In 1719, when the first settlers arrived in Nutfield, two Anderson brothers, Allen and James, were among the first sixteen settlers to build the primitive log homes in Londonderry. James was the progenitor of the Anderson family of Windham, but spent much of his life in Derry. James' first son, Samuel, settled on land his father owned along the Windham - Londonderry line near Beaver Brook. Samuel married Martha Craige; interestingly, two of his brothers also married women of the Craige family. Samuel's son, also named Samuel, inherited his father's farm and spent his whole life on the property. The next generation of the Anderson family to live upon the farm was David Anderson, the eldest son of the younger Samuel. David, and his wife Rebecca Davidson, lost all but one of their children to spotted fever at a young age. Their only surviving son, Francis D. Anderson, was born on the farm in 1867, and became the fourth generation of the Anderson family to call the farm home. According to Leonard Morrison, "like other farmers, he labored hard, but intelligently." His farm land was very fertile and some of the best in town, due to the close proximity of Beaver Brook.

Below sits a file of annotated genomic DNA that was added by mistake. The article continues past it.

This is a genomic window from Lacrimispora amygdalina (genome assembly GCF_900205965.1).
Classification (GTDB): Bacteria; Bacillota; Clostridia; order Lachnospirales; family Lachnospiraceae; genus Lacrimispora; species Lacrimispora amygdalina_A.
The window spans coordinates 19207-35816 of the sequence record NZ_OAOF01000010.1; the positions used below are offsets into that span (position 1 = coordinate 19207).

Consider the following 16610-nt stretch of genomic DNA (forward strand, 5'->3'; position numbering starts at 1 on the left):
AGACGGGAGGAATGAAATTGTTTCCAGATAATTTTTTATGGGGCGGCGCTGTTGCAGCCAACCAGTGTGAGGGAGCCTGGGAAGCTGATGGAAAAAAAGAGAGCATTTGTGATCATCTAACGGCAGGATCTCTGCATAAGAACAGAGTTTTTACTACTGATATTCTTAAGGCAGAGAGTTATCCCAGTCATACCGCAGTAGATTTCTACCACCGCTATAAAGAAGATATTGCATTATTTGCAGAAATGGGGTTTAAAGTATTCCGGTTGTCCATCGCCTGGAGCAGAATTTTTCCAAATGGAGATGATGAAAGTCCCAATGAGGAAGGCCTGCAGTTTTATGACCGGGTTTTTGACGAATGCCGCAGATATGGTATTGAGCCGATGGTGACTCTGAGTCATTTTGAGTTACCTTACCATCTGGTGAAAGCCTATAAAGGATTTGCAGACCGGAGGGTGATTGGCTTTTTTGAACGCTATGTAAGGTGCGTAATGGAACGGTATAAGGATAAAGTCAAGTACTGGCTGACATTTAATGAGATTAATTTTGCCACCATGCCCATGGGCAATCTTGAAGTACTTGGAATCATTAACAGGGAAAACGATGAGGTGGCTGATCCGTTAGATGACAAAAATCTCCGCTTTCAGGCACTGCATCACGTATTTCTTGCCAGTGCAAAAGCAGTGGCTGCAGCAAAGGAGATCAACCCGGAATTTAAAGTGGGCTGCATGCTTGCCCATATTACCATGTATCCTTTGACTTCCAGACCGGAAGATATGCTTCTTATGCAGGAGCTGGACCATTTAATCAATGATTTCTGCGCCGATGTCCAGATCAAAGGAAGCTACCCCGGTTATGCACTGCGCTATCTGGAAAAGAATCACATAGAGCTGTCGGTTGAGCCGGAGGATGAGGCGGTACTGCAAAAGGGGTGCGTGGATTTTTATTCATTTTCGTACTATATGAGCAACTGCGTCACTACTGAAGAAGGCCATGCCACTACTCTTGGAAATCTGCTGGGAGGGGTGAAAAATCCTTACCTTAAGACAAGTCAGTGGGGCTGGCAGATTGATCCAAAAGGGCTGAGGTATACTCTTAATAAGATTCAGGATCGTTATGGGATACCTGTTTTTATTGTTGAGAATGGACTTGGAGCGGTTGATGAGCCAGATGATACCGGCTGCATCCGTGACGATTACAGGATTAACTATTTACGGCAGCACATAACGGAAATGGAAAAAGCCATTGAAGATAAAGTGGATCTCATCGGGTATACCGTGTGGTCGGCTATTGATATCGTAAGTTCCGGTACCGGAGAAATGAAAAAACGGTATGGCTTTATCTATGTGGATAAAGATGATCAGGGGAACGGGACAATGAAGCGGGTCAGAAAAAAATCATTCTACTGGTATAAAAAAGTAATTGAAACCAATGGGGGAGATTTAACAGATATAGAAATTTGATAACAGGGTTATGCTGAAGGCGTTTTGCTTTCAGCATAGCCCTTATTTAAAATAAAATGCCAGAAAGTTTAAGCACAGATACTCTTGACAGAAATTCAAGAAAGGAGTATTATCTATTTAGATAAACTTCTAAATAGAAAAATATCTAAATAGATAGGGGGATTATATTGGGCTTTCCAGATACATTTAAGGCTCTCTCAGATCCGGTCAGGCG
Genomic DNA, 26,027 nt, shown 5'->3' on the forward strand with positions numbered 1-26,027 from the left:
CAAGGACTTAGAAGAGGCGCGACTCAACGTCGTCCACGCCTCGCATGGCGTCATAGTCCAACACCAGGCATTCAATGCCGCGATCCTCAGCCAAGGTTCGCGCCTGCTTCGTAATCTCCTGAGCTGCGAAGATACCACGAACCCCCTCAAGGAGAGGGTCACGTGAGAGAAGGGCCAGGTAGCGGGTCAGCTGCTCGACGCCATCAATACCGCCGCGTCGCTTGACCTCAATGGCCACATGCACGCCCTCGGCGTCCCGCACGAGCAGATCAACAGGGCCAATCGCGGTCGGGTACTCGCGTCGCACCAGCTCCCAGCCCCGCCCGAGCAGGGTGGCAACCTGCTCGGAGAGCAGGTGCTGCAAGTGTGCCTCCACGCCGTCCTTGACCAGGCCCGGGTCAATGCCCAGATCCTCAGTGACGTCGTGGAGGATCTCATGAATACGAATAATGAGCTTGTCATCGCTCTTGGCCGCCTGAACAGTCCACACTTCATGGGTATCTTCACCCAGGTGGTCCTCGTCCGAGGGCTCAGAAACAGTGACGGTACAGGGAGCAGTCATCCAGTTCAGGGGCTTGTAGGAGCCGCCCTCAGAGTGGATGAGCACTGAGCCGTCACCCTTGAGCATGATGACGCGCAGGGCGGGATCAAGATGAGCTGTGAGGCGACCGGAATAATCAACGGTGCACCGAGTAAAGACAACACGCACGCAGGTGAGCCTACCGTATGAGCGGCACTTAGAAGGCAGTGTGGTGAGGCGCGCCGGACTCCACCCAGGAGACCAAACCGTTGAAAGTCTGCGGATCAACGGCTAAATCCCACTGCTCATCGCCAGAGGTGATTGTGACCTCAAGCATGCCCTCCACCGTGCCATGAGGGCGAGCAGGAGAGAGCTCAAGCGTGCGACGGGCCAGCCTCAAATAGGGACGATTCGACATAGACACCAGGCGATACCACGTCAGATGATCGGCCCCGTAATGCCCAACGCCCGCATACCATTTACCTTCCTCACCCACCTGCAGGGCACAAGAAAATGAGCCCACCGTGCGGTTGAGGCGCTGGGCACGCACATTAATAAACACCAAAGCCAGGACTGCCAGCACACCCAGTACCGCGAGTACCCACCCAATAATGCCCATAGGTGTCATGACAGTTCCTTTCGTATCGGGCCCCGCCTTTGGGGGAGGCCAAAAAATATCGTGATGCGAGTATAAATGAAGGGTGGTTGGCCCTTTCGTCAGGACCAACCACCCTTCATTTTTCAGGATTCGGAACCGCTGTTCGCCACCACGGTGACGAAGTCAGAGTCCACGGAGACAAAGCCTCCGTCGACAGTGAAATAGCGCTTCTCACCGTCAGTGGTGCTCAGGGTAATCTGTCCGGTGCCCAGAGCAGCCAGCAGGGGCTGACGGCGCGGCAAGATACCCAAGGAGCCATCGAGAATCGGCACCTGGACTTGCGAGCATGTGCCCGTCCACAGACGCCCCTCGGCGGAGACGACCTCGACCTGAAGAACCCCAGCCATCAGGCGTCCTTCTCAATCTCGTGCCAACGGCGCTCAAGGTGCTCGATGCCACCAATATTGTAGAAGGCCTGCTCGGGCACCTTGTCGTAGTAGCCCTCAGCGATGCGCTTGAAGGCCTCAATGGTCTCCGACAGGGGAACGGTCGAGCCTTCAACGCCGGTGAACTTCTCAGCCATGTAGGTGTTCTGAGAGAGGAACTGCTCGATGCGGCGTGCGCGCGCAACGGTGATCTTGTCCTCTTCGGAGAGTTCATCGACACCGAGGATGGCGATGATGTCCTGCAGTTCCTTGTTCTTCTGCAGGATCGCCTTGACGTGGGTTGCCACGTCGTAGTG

William H. Anderson, a wealthy lawyer who opened a law practice in Lowell, MA, was the fifth, and last, generation of the Anderson family to occupy the farm in West Windham. His wealth allowed him to fill the home with new furnishings and decor, as seen below. As Windham was a rural community, without many professionals like Anderson, the room shown below would have certainly been atypical compared with other period bedrooms around town.
Although the farm was once located in West Windham, the property eventually became part of Londonderry. The home, without many of the outbuildings, still stands in Londonderry, just a short distance from the current Windham town line.
Derek Saffie is an avid Windham historian who enjoys researching and sharing his collection with all those interested in the history of the New England town.